A new study involving millions of participants has found most side effects from mRNA COVID-19 vaccines were mild and faded substantially after one day.
The findings, published Monday in The Lancet Infectious Diseases, should reassure Pfizer-BioNTech and Moderna mRNA vaccine recipients that the shots, which were granted US Food and Drug Administration emergency authorization in late 2020, are safe, experts said.
“These data are reassuring that reactions to both mRNA vaccines are generally mild and subside after one or two days – confirming reports from clinical trials and post-authorization monitoring,” said the Center for Disease Control and Prevention’s Tom Shimabukuro, one of the authors of the large-scale study.
The study looked at data from over 7 million self-reported instances of negative side effects from mRNA vaccine doses administered between December 2020 and June 2021. Researchers found that pain at the site of injection, fatigue and headache were the most commonly reported negative side effects .
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During the study period, more than 298 million doses of mRNA vaccines were administered nationwide: 132 million Moderna and 167 million Pfizer, according to the study. Researchers said their data suggests 92% of negative side effects were not serious, and less than 1% of people who self-reported side effects reported seeking any medical care following vaccination.
The data examined in the study came from the Vaccine Adverse Event Reporting System, which was established in 1990 and is run by the CDC and the FDA. Data also came from the v-safe system, a similar reporting system managed by the CDC that was developed specifically for the COVID-19 vaccination rollout.
“COVID-19 vaccine safety monitoring is the most robust in US history, and the two complementary surveillance systems used in this study should bolster confidence that mRNA COVID-19 vaccines are safe,” said the CDC’s Hannah Rosenblum, who helped author the study.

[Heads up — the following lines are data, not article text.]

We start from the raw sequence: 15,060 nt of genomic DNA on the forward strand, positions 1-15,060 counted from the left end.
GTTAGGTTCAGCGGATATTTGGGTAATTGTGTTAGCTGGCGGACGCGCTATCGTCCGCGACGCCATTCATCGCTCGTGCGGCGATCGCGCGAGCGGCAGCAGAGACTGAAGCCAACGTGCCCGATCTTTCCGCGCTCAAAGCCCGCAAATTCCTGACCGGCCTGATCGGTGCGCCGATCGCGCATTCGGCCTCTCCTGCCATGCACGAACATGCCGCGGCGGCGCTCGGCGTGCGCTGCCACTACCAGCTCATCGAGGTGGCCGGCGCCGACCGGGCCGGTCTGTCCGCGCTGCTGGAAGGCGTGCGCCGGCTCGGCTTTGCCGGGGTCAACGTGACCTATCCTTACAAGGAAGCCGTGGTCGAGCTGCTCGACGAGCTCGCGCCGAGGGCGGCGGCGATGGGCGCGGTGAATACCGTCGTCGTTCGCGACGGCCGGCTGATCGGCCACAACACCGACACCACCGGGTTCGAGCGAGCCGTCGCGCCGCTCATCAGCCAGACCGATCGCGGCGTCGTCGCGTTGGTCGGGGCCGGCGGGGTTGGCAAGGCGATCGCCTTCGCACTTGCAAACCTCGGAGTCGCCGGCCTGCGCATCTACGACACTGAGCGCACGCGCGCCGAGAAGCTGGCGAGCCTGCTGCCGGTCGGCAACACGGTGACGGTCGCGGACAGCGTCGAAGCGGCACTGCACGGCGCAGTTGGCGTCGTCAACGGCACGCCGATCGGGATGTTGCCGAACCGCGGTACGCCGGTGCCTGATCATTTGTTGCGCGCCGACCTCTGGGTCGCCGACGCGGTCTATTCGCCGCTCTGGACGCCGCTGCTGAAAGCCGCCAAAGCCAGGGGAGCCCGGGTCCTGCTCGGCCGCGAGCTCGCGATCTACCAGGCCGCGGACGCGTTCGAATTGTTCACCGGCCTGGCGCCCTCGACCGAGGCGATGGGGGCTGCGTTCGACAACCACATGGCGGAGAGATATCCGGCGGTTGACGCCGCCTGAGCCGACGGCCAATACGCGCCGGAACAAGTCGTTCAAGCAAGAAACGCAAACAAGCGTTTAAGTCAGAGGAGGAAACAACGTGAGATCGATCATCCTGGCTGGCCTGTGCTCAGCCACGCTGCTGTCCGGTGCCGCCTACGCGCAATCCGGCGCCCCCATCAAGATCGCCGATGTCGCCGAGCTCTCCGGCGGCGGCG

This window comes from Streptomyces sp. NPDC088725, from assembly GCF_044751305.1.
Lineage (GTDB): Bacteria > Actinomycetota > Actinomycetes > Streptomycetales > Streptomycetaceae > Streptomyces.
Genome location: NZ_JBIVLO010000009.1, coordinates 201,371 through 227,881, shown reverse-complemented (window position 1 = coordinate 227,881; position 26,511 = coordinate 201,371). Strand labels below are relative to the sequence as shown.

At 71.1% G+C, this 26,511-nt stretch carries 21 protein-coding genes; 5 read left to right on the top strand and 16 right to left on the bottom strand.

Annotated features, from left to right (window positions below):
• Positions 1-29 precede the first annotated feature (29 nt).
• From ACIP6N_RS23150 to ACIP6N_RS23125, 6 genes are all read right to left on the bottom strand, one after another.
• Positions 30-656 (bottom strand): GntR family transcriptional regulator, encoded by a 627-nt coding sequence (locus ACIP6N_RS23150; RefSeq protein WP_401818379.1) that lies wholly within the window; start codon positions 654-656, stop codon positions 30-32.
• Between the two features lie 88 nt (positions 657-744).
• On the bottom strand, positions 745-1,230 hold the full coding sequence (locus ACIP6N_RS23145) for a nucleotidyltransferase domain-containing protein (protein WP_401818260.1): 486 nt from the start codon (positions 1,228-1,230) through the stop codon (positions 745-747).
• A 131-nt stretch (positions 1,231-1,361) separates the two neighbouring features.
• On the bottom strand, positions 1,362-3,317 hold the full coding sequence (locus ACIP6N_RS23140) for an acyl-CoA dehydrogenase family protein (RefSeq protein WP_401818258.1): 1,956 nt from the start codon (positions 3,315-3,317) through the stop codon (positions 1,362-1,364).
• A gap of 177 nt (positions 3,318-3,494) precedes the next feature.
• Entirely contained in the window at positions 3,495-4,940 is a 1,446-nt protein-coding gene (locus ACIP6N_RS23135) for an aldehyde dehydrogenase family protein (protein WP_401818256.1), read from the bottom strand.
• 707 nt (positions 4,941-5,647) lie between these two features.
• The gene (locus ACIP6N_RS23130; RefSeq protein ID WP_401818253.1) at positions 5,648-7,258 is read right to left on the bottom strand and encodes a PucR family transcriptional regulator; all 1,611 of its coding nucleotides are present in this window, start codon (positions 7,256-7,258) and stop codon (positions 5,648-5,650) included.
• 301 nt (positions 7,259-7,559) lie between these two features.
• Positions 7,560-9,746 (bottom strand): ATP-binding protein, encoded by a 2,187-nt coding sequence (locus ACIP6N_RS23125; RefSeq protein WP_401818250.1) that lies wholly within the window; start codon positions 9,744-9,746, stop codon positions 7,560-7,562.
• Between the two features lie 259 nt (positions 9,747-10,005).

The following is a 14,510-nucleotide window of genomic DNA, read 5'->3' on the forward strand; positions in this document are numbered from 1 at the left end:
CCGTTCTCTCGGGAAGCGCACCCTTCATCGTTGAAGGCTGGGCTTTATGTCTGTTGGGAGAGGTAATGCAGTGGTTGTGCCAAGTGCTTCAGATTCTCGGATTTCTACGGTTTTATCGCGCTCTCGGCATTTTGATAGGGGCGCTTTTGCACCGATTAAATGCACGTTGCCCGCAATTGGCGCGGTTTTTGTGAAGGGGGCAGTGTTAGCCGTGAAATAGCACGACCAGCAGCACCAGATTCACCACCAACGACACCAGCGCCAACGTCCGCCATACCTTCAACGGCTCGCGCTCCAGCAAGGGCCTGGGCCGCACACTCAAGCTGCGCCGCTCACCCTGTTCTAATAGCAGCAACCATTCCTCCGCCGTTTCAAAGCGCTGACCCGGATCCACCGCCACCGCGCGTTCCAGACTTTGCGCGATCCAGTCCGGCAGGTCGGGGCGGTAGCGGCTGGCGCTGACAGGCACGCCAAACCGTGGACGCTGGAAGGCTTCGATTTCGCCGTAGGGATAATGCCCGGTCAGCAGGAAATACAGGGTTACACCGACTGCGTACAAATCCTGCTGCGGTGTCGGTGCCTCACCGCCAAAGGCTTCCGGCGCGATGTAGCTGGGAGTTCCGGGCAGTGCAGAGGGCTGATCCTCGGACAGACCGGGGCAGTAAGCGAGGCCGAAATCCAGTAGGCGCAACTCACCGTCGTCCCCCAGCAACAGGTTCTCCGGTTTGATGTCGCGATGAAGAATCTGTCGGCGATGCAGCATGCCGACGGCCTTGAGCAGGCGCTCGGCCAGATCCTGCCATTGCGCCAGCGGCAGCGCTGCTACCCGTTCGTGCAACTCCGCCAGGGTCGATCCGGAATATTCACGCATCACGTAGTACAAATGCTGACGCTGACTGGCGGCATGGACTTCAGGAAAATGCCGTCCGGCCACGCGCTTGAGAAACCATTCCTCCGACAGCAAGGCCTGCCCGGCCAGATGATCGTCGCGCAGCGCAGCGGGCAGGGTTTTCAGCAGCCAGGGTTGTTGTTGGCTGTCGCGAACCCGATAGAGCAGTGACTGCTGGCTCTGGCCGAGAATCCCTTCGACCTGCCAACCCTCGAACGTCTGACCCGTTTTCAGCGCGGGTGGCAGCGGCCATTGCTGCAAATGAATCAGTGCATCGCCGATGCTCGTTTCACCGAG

Out of all the negative side effects reported via VAERS, 20% were headache, 17% were fatigue, 16% were fever, 16% were chills and 15% were pain, according to the study.
The study says about 4,500 deaths were noted, mostly among people 60 and older. Those deaths were reported regardless of any potential association with vaccination, and study authors say that no unusual patterns were detected.
The CDC’s David Shay, who also helped author the study, explained that data reflects deaths researchers would expect to find when studying an older population.
Broadly, the study was notable to suggest cause and effect between vaccination and the adverse events being studied. Authors say that is a constraint of the self-reported surveillance system used to collect data.
A release quotes Elizabeth Phillips – of Vanderbilt University Medical Center, who was not involved in the study – who commented that the study showed “no unusual patterns emerged in the cause of death or serious adverse effects.”
Data from the v-safe monitoring program showed more people were likely to experience negative side effects after the second vaccine dose compared with the first.